Treatment with rituximab depletes B cells from the peripheral blood (PB) and salivary glands (SGs) of patients with primary Sjögren's syndrome (SS). The purpose of this study was to track the repopulation of B cell subsets in PB as well as their subsequent homing into SGs in patients with primary SS treated with rituximab.
A series of 4-color flow cytometry experiments delineated B cell subsets in 15 patients with primary SS. All were tested on days 8 and 15 of treatment. Nine of the patients were followed up monthly for 10 months, and the remaining 6 patients were followed up monthly for 24 months. Enzyme-linked immunosorbent assays were developed to measure serum levels of BAFF and rituximab. SGs were biopsied at the start of the study and 4 months after treatment in 15 patients, 12 months after treatment in 3 patients, and 24 months after treatment in 2 patients.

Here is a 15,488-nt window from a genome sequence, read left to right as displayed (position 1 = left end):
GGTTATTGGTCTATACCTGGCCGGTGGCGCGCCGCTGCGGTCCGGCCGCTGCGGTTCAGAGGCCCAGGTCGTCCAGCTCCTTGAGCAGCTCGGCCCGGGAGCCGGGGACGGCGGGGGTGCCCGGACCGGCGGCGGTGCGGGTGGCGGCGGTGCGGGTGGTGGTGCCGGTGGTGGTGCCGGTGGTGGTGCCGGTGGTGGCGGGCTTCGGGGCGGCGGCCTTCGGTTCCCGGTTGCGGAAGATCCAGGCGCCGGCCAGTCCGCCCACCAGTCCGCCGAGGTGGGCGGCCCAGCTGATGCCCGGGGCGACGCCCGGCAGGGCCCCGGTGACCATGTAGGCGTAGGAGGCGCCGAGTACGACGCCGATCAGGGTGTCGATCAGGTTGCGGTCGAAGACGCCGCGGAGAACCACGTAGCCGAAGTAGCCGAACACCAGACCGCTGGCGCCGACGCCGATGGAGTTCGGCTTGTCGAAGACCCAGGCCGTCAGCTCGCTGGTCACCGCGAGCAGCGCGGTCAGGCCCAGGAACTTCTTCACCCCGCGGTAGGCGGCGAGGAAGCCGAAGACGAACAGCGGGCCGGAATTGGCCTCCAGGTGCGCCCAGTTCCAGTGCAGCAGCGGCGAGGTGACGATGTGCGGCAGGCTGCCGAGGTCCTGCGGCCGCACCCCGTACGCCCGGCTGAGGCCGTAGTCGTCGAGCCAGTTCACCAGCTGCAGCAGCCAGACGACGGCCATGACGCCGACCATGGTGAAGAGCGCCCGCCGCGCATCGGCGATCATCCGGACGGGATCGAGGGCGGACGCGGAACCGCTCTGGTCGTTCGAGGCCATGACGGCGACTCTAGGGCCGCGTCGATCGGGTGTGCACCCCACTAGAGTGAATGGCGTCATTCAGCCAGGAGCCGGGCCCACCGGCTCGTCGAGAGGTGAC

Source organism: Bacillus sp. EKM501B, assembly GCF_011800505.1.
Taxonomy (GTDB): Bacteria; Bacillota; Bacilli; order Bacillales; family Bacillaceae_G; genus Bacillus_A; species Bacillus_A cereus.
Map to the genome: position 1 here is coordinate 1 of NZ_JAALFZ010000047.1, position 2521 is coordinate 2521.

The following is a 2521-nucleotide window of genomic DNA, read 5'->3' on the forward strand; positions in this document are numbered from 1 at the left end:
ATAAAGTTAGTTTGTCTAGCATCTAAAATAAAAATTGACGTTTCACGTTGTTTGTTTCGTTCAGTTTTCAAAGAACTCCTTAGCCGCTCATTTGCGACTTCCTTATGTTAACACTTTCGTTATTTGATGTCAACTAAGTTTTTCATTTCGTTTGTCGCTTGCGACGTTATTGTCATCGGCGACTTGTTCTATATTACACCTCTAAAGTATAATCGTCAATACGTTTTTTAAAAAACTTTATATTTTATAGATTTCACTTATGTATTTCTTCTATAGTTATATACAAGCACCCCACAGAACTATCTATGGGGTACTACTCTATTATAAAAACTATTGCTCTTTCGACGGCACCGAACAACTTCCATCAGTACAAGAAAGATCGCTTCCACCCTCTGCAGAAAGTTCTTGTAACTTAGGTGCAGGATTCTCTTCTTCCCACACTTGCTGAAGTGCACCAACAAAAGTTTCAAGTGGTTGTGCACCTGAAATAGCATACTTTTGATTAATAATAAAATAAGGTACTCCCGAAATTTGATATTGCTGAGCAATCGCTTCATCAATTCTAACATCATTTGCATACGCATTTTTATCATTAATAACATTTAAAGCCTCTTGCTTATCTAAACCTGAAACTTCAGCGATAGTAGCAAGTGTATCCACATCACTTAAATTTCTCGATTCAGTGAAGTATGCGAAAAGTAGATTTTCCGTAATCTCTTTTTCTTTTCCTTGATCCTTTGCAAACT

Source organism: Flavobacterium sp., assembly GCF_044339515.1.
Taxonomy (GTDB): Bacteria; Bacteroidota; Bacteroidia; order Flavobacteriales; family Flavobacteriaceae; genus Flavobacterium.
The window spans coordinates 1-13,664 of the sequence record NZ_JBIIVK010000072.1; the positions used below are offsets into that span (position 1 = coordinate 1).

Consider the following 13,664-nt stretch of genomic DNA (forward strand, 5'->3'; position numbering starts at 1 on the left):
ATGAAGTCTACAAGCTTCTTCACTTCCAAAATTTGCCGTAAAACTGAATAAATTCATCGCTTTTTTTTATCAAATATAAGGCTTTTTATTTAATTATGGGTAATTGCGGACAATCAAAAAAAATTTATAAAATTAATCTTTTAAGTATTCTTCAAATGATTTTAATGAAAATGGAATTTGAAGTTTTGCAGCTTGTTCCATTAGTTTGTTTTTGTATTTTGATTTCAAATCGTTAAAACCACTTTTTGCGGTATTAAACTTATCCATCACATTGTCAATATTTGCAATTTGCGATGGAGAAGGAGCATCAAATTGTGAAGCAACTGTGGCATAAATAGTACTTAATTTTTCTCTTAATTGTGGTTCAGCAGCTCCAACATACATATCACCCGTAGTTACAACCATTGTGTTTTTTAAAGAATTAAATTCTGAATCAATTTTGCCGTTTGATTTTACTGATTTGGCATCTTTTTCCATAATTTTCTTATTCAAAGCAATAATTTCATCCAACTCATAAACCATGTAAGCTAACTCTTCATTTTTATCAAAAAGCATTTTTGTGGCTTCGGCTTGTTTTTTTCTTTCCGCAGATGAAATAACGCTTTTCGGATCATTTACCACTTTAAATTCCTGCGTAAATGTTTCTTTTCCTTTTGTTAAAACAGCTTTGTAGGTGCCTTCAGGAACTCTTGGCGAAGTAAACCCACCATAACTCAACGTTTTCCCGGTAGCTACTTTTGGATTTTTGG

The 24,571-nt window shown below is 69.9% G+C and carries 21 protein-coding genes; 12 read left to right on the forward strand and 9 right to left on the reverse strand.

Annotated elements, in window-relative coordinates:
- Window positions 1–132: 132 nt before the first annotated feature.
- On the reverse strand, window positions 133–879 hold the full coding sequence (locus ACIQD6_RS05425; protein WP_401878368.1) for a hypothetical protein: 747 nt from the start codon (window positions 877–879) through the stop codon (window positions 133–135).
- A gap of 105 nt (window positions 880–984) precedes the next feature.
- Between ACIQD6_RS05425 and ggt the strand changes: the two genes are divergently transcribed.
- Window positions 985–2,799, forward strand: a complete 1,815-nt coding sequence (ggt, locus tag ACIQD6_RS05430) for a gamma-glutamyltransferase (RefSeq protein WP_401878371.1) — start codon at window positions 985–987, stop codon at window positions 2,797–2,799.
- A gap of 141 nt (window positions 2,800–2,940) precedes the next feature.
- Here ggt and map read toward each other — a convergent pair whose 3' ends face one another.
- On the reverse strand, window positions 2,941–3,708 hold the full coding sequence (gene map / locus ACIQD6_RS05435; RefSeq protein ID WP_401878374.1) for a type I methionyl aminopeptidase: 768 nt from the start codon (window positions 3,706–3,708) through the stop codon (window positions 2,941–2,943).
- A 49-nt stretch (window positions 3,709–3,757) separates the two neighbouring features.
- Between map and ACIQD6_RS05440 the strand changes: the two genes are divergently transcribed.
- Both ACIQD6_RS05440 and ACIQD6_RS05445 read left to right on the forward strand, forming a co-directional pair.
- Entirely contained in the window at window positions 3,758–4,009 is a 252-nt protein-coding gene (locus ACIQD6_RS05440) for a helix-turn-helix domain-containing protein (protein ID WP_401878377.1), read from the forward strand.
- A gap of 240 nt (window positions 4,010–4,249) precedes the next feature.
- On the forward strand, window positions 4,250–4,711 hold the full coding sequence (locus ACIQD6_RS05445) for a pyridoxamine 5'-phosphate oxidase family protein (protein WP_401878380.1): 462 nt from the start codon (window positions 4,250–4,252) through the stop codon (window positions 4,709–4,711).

Baseline serum levels of BAFF correlated inversely (r = −0.92, P < 5 × 10−4) with the duration of B cell depletion: the higher the BAFF levels, the shorter the duration of B cell depletion. Four B cell subsets repopulated the PB: plasmablasts (CD19+, CD5−,IgD−,CD38++), transitional type 1 (T1) B cells (CD19+,CD5+,IgD+,CD38++), mature Bm2 cells (CD19+,CD5+/−,IgD+,CD38+/−), and memory B cells (CD19+,CD5−,IgD−,CD38−). Increased numbers of Bm2 cells and decreased memory B cells reappeared with time. Sequential SG biopsies revealed that B cells were absent in these glands for 12 months: they were detected 24 months after rituximab treatment. Memory and T1 B cells were the first B cells identified locally.
The timing of B cell repopulation is modulated by BAFF and is followed by reconstitution of the preexisting abnormalities.
Periductal aggregation of lymphocytes in the lacrimal and salivary glands (SGs) is promoted by autoimmune epitheliitis (1) and leads to xerophthalmia, xerostomia, and the production of antibodies to self (2). This disorder may occur alone as primary Sjögren's syndrome (SS) or against a background of other connective tissue diseases as a secondary symptom. Contrary to the long-held notion that primary SS is a T cell–mediated disorder, B cells appear to be key to its pathogenesis (3).